The ferries from Naha arrive at/depart from Tokashiki Port [Google Maps location], which is located on the north-eastern side of the island. Note that ferry services may be cancelled if the weather makes it unsafe to operate.
Ferry tickets can be booked in advance online or purchased no more than one hour before departure from the ticket office at the northern pier (Marine Liner Tokashiki) or the ticket office at the southern pier (Ferry Tokashiki).
Extra Tip: There are modern and informative visitor centres at the ports of Zamami [Google Maps location], Aka [Google Maps location] and Tokashiki [Google Maps location], so make sure you pop in as soon as you arrive, grab a handy map of the island you’re visiting, check out the information boards and ask the staff for any recommendations.
Can you travel between Zamami, Aka and Tokashiki?
Apart from the ferry services from Naha, there is also an inter-island boat, the Mitsushima, connecting Zamami with Aka and Tokashiki:
It is worth noting however:
- The Mitsushima service to Tokashiki requires advance booking.
- The Mitsushima arrives at/departs from Aharen Port (in the south-west of Tokashiki Island). You will have to take the bus (or walk) from Aharen to Tokashiki Port if you want to take the ferry back to Naha from there.
Are there organised day trips from Naha to the Kerama Islands?
If you prefer to leave the logistics of organising a day trip to the Keramas to a professional, you may want to consider joining an organised tour from Naha.
Here are a few recommended options:
How to stay safe when visiting the Kerama Islands?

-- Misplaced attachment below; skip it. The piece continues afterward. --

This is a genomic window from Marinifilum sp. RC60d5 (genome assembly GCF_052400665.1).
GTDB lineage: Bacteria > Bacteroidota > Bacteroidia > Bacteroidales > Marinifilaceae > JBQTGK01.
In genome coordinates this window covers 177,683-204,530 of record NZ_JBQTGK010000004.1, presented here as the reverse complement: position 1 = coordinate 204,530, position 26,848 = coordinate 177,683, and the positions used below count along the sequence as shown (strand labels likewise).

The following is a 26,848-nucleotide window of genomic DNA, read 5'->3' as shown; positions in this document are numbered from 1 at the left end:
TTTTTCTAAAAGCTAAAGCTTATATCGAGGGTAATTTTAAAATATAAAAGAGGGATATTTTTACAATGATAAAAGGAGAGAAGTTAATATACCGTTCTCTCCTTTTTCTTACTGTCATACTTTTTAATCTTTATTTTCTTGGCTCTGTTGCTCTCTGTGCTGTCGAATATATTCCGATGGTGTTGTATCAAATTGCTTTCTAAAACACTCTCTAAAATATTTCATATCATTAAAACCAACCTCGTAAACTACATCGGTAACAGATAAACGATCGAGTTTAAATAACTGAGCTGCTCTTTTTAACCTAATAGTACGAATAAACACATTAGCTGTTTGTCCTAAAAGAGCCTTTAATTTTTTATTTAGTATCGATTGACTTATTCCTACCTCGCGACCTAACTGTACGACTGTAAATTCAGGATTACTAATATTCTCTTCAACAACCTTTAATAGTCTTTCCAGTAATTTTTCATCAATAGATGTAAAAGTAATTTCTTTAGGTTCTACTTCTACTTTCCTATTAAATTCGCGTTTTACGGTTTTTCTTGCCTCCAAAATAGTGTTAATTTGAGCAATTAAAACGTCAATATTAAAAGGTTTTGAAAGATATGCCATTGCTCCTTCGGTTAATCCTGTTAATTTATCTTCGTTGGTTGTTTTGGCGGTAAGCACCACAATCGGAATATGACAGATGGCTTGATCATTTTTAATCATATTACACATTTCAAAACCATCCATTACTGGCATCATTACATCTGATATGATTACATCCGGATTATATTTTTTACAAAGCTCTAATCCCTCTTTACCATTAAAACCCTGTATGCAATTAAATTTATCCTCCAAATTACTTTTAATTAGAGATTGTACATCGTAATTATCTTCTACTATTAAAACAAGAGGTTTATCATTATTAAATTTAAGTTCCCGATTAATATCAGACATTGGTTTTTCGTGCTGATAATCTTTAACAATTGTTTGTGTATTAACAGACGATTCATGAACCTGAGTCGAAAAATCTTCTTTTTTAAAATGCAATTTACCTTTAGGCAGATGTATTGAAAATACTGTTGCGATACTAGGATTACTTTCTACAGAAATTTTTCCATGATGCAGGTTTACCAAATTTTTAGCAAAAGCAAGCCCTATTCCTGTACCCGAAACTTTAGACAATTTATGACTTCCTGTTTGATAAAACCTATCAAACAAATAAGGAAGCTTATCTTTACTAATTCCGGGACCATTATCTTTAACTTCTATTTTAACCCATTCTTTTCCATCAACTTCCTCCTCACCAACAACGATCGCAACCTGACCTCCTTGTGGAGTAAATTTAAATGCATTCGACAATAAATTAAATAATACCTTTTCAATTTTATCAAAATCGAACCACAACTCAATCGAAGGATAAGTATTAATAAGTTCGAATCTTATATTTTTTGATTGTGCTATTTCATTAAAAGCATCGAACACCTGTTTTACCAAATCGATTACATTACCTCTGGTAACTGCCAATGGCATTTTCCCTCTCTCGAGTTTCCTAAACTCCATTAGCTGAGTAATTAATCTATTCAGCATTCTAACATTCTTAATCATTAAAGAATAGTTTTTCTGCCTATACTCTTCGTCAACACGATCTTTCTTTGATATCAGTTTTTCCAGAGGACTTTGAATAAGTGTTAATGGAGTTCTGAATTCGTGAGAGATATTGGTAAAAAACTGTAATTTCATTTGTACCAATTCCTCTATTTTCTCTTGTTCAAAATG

Crime is not really something to be worried about when visiting the Kerama Islands, but do use common sense and don’t leave any valuables laying around.
How to swim and snorkel safely
- Only swim in designated areas (to avoid dangerous undercurrents).
- Wear a life jacket when snorkelling.
- Don’t swim or snorkel at low tide.
- Wear sandals when walking in the water and don’t step on corals or sand in the vicinity of reefs.
- Don’t touch any marine life.
- Wear a long-sleeve swim shirt or wet suit to protect yourself from the sun and stings or bites from marine animals.
- If you get bitten or stung: Squeeze out the venom and get to the nearest hospital immediately.
Sunburn and snake bites are other risk factors to be mindful of. Avoid sunburn (yes, even in winter) by wearing sunscreen with SPF50+, a hat and sun glasses.
How to avoid snake bites and what to do when you get bitten?
While Okinawa has eight venomous snakes, most of them are not dangerous. Those to watch out for are habu (pit vipers) - which are most active between March and October. They hibernate over winter in a sheltered place, so it's unlikely you encounter one during the coldest season. If you do: move back and leave them alone. Also, wear long pants and closed shoes, and stay on hiking/walking trails.
If you do get bitten, follow the instructions in this brochure.
Which island/s have you explored? What time of the year did you visit? And what was your favourite experience?
I wrote this Kerama Islands travel guide based on our own experience. If you have been to the Kerama Islands as well and you have something to add to this list of affordable things to do, please feel free to contact me. If you liked my Kerama Islands tips and found them helpful, I would appreciate if you could share them with your friends and family via the Share buttons below. Even better, link to the page from your personal blog or social media platforms.